A recurring feature of randomised controlled studies investigating the effects of DHA supplementation on cognitive function in infancy is that the variation in the DHA status of infants within each of the randomised groups is either not characterised or is not separately considered in the analysis of the study. This means that most publications reporting on the effect of DHA supplementation on cognitive function are including infants in the analysis who are not DHA-deficient. Moreover, it also means that there are very little data specifically on the effects of DHA supplementation on DHA-deficient infants. The study by Meldrum et al. (Reference Meldrum, D'Vaz and Simmer1) continues this pattern of investigating the effects of DHA supplementation in infants with above-average DHA status on entry to the study. The cohort was recruited from an affluent and educated community; maternal nutrition included oily fish and mothers were also able to take fish oil supplements; more than 98 % of infants were breast fed and if infant formula was used, a formula fortified with long-chain PUFA was most commonly chosen. This abundance of DHA in maternal and infant nutritional intake was reflected in the high erythrocyte DHA levels in infants at birth and at 6 months of age. These DHA-enriched infants were randomised to a high-dose fish oil supplement. The outcome was that supplementation with DHA was not associated with significant differences between the infant intervention and control groups in the standard or composite scores of the Bayley Scales of Infant and Toddler Development or the Child Behaviour Checklist. There was a positive effect on one subset of the Macarthur–Bates Communicative Development Inventory relating to late gestures; however, this outcome was parent-reported and the authors acknowledge that 92 % of mothers had correctly identified the fish oil supplement.
The authors of this study concluded that the results suggest that improved postnatal n-3 long-chain-PUFA intake in the first 6 months of life using high-dose infant fish oil supplementation was not beneficial to global infant neurodevelopment. With the risk that this may be the only sentence read by researchers, policymakers and the media, it would have been preferable if they had qualified their conclusion by underlining that the mothers and infants in their study were unusually well endowed with DHA through their DHA-enriched dietary intakes, and in those relatively unusual circumstances it may be that additional high-dose DHA supplementation will not confer measurable improvements in cognition during infancy.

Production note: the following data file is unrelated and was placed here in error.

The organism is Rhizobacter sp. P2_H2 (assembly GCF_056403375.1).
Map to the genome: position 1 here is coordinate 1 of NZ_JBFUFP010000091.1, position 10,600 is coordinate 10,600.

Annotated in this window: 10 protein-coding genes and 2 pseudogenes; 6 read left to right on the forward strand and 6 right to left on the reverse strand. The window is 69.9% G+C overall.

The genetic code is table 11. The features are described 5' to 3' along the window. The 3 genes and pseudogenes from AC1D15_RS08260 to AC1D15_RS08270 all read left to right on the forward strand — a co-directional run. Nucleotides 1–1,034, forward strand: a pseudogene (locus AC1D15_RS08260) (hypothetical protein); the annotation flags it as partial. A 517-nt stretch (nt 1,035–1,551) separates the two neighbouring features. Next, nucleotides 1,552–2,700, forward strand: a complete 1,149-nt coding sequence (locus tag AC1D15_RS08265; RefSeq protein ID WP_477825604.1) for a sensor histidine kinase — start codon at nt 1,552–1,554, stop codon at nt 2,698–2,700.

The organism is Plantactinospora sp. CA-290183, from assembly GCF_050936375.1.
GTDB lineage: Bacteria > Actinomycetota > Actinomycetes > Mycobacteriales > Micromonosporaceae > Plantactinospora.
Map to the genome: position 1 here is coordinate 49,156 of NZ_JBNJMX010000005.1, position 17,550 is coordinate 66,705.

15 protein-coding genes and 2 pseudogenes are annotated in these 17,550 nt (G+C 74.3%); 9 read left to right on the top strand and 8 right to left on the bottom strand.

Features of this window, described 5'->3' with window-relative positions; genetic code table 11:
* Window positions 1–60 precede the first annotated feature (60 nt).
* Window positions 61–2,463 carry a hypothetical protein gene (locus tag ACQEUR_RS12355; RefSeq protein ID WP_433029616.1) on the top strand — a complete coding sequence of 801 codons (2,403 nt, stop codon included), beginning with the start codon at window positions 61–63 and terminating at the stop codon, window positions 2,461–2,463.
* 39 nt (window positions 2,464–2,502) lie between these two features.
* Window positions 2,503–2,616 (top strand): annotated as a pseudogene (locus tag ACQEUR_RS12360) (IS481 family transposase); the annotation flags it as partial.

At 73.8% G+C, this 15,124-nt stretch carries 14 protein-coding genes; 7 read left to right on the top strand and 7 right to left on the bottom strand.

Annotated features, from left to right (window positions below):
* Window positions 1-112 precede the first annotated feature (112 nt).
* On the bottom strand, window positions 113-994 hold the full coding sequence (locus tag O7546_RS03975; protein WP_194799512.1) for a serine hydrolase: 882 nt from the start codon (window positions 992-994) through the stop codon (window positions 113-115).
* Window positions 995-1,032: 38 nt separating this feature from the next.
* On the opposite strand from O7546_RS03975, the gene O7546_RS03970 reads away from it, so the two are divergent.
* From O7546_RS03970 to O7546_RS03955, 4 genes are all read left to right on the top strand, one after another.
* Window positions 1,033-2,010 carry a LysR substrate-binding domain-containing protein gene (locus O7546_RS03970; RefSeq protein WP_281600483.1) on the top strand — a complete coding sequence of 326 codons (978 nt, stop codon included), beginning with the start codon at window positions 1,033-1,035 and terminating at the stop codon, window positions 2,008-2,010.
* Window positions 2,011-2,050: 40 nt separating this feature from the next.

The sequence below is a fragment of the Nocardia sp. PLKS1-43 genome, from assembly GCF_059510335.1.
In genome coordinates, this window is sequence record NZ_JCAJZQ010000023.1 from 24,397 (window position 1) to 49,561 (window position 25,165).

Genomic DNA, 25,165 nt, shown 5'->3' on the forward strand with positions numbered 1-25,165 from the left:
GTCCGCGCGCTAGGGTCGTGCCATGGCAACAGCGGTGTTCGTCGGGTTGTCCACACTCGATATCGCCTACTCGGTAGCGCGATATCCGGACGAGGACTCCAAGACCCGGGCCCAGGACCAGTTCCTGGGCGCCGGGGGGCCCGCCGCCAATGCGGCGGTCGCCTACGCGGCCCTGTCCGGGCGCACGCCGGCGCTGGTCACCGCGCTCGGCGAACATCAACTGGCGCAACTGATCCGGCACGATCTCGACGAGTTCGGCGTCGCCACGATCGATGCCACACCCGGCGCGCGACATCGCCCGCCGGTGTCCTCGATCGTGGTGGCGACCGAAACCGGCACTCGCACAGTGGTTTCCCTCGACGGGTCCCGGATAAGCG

The Meldrum study raises a more general question and that is why are we continuing to undertake DHA supplementation studies on infants who are DHA rich – and is this a research priority? Despite nearly 20 years of intensive investigation of the role of DHA in the development and function of the human brain, there remain fundamental gaps in our knowledge of the impact that DHA may have on the health and well-being of the childhood population. In particular, there are the related issues of clarity on the optimum DHA requirements for normal development in term and preterm infants, consensus on definitions of normal DHA status, and agreement on the optimum dose and duration of DHA supplementation in the at-risk mother, infant and child.
Would it not be more informative to study the effects of DHA supplementation in cohorts that are known to be relatively deficient in DHA? Priority could be given to groups that are high risk for both DHA deficiency and the impairment of cognitive function. This would include preterm and small-for-gestation infants, low-income families in both the developed and developing world and infants and children with a family history of development and behavioural conditions such as developmental coordination disorder, dyslexia, and attention deficit hyperactivity disorder which are becoming increasingly prevalent and cause considerable health and social debility. Research in these areas is currently very limited.
Finally, it is important to maximise the research potential that is committed to DHA research and, in particular, to effectively translate the impressive laboratory data into the clinical setting. Clinical studies being undertaken across the world should be steadily building on our knowledge and understanding of the role of DHA in the childhood population. Lessons may be learnt from other areas of clinical research, including cancer and cardiovascular services, where they have developed national and international research networks, established clinical trial registers and provided a sense of direction for ongoing research activity.